# individual nginx logs for this ampedservice vhost
  access_log  /var/log/nginx/ampedservice_access.log;
  error_log   /var/log/nginx/ampedservice_error.log;

  location ^~ /assets|ampedservice_assets/ {
    gzip_static on;
    expires max;
    add_header Cache-Control public;

  try_files $uri/index.html $uri @unicorn;

  location @unicorn {
    proxy_set_header X-Forwarded-For $proxy_add_x_forwarded_for;
    proxy_set_header Host $http_host;
    proxy_redirect off;
    proxy_pass http://ampedservice_unicorn;

  error_page 500 502 503 504 /500.html;
  client_max_body_size 4G;
  keepalive_timeout 10;

My first suspicion was that this was a permissisons problem. However, when I run ls -lha public/aboutuscn.html I see

-rw-rw-r-- 1 gxdevelop gxdevelop 1.8K Aug 10 18:12 /home/gxdevelop/dev/ampedservice/public/aboutuscn.html

which looks right to me? Even running chmod 777 /home/gxdevelop/dev/ampedservice/public/aboutuscn.html so that the permissions are

-rwxrwxrwx 1 gxdevelop gxdevelop 1.8K Aug 10 18:12 public/aboutuscn.html

does not help. /etc/init.d/nginx configtest does not produce any errors either and I'm sure the symlink in /etc/

nginx: the configuration file /etc/nginx/nginx.conf syntax is ok
nginx: configuration file /etc/nginx/nginx.conf test is successful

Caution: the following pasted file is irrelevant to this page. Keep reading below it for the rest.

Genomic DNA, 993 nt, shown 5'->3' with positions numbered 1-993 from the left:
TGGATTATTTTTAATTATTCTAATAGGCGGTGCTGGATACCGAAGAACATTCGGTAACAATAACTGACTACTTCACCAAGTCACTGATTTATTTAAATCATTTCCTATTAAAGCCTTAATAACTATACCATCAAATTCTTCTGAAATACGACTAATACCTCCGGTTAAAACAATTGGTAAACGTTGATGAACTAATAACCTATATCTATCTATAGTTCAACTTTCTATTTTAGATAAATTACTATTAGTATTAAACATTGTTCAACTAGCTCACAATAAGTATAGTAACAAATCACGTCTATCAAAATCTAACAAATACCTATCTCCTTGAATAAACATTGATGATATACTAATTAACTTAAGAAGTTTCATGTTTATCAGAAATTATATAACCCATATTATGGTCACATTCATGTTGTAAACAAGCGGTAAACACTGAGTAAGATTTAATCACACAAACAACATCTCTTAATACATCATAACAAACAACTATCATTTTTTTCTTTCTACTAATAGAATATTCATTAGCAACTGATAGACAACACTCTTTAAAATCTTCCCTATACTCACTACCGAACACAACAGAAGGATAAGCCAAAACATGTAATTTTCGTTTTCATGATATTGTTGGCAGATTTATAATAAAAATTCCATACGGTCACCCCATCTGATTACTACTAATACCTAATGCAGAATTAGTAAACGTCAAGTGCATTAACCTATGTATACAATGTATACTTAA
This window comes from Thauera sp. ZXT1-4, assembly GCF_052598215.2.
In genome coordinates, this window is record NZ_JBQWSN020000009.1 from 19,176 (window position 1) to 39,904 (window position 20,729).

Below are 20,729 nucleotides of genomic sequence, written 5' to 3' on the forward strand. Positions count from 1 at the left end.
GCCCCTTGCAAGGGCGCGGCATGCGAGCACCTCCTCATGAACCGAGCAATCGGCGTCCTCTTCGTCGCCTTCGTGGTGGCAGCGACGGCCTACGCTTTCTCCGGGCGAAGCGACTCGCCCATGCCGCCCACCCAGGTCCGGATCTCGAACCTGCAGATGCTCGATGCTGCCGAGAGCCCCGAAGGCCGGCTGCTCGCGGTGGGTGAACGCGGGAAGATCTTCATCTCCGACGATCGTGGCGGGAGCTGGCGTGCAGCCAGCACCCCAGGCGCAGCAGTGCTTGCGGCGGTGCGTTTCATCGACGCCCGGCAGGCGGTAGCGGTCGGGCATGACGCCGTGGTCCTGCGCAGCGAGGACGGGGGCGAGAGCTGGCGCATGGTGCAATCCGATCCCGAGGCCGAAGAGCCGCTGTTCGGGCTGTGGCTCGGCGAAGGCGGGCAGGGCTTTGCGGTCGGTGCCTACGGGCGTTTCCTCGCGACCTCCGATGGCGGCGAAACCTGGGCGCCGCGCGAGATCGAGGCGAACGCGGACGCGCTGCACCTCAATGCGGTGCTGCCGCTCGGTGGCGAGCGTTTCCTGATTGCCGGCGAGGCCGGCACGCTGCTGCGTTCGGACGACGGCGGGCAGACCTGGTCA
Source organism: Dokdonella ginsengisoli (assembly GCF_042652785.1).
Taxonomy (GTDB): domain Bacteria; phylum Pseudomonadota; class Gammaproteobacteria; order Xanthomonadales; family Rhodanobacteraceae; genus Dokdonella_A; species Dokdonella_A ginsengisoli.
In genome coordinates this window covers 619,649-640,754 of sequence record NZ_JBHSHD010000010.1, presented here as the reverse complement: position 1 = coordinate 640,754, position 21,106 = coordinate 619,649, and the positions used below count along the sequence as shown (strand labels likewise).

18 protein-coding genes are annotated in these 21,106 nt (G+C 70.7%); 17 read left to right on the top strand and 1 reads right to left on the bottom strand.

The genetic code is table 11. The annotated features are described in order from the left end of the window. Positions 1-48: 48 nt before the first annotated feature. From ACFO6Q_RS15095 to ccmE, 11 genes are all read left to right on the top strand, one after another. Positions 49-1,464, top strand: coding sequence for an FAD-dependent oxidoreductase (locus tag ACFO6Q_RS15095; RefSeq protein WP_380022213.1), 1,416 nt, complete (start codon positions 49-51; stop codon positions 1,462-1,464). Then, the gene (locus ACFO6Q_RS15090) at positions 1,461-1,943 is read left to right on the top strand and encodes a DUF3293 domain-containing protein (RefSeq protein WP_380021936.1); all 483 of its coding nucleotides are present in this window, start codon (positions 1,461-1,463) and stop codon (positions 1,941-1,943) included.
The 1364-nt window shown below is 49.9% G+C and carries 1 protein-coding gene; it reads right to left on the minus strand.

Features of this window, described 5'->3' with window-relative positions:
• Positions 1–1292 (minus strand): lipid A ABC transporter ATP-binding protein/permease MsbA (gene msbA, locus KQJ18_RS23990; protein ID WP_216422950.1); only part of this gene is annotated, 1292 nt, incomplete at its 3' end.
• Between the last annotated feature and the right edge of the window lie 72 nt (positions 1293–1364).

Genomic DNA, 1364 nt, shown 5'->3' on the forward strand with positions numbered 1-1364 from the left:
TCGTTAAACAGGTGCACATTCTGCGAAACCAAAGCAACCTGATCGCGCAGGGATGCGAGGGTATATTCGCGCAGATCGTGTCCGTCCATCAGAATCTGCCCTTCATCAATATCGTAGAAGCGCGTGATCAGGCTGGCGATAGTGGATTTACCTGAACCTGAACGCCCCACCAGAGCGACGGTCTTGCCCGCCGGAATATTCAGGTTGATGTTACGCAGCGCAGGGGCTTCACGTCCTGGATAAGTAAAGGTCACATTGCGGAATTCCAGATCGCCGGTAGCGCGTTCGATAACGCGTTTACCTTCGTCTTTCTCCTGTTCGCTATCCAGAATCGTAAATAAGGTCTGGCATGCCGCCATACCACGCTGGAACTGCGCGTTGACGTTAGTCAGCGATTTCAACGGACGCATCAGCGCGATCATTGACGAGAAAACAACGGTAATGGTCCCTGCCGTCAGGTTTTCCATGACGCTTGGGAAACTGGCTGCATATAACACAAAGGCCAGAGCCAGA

So I've been at this for a few hours and I'm now wondering what is so special about my user directory that I cannot serve anything inside of it? Ubuntu encrypts home directories these days? Could that be the problem? I also have this issue on an EC2 Ubuntu 12.04 instance (don't know if user directories are encrypted there)

The answer

Default User Home Directory Permissions

So it seems that the default permissions on user home directories in Ubuntu 12.04 is 700.** Nginx needs to have read permission the files that should be served AND have execute permission in each of the parent directories along the path from the root to the served files.**

You can give your user directory these permissions by running

chmod 701 user_home

You may also use 755, which is the default permission setting on the home directory on many systems.

The directories/files in your web root can belong to the www-data user or your regular personal user as long as the user/group that nginx runs as (as defined in nginx.conf) has READ permission on all files to be served and execute permission on all web root directories.